Exterior Drain Tile Drainage Issues

Even if you have drain tile installed around the exterior of your home water issues can still occur. As with other drainage pipes, drain tile is susceptible to blockages. This may be due to tree roots or dirt and debris entering the pipe. Other causes include cracked pipe allowing water to flow back to the building or a malfunctioning sump pump.

Possible signs of a problem include:

  • Water stains on the walls of your basement.
  • Water pooling in the basement.
  • Mold
  • Salt like residue on basement walls (efflorescence).
  • Puddles of water around the perimeter of your home.

If you are experiencing any of these issues and cannot find an obvious explanation such as a blocked downspout, then contact a professional to investigate. Finding the source of the problem can be difficult and time-consuming but the longer you leave it the bigger the problem will become.

Drain Tile Cost

The cost of installing drain tile can vary considerably. There are many factors that affect the overall cost. Professional or DIY installation, new build or retro fit, internal or external installation, rigid or flexible pipe etc.

The most expensive option is to hire a professional. It does cost more but you are paying for their expertise and experience. A professional installation will be quicker and less likely to experience future problems. To install an outdoor drain tile at the new build phase you can expect to pay anywhere between $50 and $80 a foot. The larger the drain the higher the cost. A good average to work with for budgeting is $70 per foot. This is at the higher end but should give a realistic figure for you to work with. That would mean you need to budget $3,500 for 50 foot of drain tile. This cost will increase considerably if the trench is for retro-fitting drain tile in an older home.

DIY is always a cheaper alternative as you make a considerable saving on labor costs. There will still be material costs and equipment hire. Daily hire of a trencher is roughly $400 and a compacter about half of that. The DIY option will probably take longer but you can complete the work in sections.

If you have exhausted all the alternatives and are retro-fitting internal drain tile the costs are higher. You will need to budget up to $4500 when using the “pitched” method and up to $15,000 if using an electric sump pump. Basement access, size and project complexity all impact the installation cost.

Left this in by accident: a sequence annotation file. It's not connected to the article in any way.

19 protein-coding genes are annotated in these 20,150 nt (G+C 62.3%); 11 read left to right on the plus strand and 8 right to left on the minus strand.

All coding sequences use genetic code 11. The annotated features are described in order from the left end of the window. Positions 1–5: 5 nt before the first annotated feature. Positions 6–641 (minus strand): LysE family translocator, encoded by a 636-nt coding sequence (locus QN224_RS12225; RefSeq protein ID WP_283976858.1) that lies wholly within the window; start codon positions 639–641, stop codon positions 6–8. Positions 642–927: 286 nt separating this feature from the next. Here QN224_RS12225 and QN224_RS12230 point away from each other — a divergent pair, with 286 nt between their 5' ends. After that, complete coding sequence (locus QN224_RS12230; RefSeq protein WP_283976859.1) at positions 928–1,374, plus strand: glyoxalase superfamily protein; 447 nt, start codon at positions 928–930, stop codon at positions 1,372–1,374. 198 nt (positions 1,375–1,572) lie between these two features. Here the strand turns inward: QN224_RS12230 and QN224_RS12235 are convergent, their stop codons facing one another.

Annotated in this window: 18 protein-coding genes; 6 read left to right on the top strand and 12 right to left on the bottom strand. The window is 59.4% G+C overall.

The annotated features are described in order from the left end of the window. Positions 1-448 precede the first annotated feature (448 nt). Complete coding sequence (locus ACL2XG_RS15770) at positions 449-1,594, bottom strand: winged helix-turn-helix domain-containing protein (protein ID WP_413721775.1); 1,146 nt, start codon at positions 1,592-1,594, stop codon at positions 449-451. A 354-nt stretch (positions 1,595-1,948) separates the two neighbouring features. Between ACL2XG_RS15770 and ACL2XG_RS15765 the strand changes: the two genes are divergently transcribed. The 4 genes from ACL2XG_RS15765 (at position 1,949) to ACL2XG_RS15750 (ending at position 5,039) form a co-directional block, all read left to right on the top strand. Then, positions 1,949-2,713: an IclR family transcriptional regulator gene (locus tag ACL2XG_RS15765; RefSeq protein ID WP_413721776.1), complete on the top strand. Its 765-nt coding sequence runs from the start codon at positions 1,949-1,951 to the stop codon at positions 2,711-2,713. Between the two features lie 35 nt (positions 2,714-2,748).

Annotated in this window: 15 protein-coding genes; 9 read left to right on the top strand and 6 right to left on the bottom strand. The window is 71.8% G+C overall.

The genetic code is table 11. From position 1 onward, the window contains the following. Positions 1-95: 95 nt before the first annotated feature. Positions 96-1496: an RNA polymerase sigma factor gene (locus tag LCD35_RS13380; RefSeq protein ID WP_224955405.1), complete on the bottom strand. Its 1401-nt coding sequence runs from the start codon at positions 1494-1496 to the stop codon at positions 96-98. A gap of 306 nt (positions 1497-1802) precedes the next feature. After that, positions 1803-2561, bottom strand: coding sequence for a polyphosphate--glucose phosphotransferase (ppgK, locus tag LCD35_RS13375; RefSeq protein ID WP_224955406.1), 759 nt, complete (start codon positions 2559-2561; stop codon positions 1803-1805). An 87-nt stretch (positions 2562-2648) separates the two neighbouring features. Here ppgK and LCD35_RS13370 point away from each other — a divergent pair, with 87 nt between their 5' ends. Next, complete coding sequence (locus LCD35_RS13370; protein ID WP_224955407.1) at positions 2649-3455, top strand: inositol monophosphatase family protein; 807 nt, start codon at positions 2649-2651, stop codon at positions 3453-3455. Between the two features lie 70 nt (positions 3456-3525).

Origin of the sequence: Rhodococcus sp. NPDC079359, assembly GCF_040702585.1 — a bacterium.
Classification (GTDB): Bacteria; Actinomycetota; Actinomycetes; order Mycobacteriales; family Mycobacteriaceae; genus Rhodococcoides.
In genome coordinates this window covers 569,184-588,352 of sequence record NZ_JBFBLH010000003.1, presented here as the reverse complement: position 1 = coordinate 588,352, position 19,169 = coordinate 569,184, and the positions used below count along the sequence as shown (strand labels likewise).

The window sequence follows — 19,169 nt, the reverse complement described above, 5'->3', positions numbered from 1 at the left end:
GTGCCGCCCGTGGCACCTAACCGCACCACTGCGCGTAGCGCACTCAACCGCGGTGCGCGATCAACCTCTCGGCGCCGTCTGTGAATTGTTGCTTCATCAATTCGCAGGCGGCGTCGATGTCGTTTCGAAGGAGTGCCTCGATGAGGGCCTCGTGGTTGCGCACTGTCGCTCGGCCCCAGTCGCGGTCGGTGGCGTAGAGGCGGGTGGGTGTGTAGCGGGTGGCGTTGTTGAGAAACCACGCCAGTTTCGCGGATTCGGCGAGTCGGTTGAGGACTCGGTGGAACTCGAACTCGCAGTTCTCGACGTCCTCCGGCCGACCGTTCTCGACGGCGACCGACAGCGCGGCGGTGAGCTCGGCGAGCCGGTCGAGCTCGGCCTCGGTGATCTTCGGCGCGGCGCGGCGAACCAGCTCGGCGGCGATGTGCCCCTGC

Hidden Costs

Both internal and external drain tile drain the excess water away from your home. If the water can drain to an existing external drainage system your additional costs will be minimal. However, if the water is draining to another area on your property you may need to install a dry well. There are several types of dry well on the market, made from a variety of materials. The volume of water It needs to handle will dictate the type and size of dry well you will require. A professional may charge up to $5000 for installation. The most you would expect to pay for materials and self-installation is approximately $500.

Do You Have A Water Problem in Your Basement?

Do You Have A Water Problem in Your Basement? Drain Tile Reasons to Install Drain Tile Exterior Drain Tile Retrofitting Exterior Drain Tile Interior Drain Tile Retrofitting Interior Drain Tile Related Articles Useful Guides Interior and Exterior Drain Tile are … Read More

You May Need Drain Tile

What is Drain Tile How Drain Tile Works The Origins of Drain Tile Drain Tile in the Construction Industry Types of Drain Tile Pipe Drain Tile Cost Related Articles Useful Guides   What is Drain Tile?   Chances are, if … Read More

About Coronavirus (COVID-19)

We are here for you! Services we are offering in CT and NY Actions are we taking Related Articles Useful Guides We are here for you! American Dry Basement Systems continues to be here for you. Our employees face the … Read More

Discharge Line Frozen Solid

Avoid a Frozen Discharge Line

Avoid a Frozen Discharge Line Discharge Line Installation Dry Well or Drain Field Installation Why Does the Discharge Lines Freeze-up? Town or City Sewer System Sump Pump Discharge Line Freeze Prevention Related Articles Useful Guides If you already have a … Read More

Useful guide: General Permit for the Discharge of Stormwater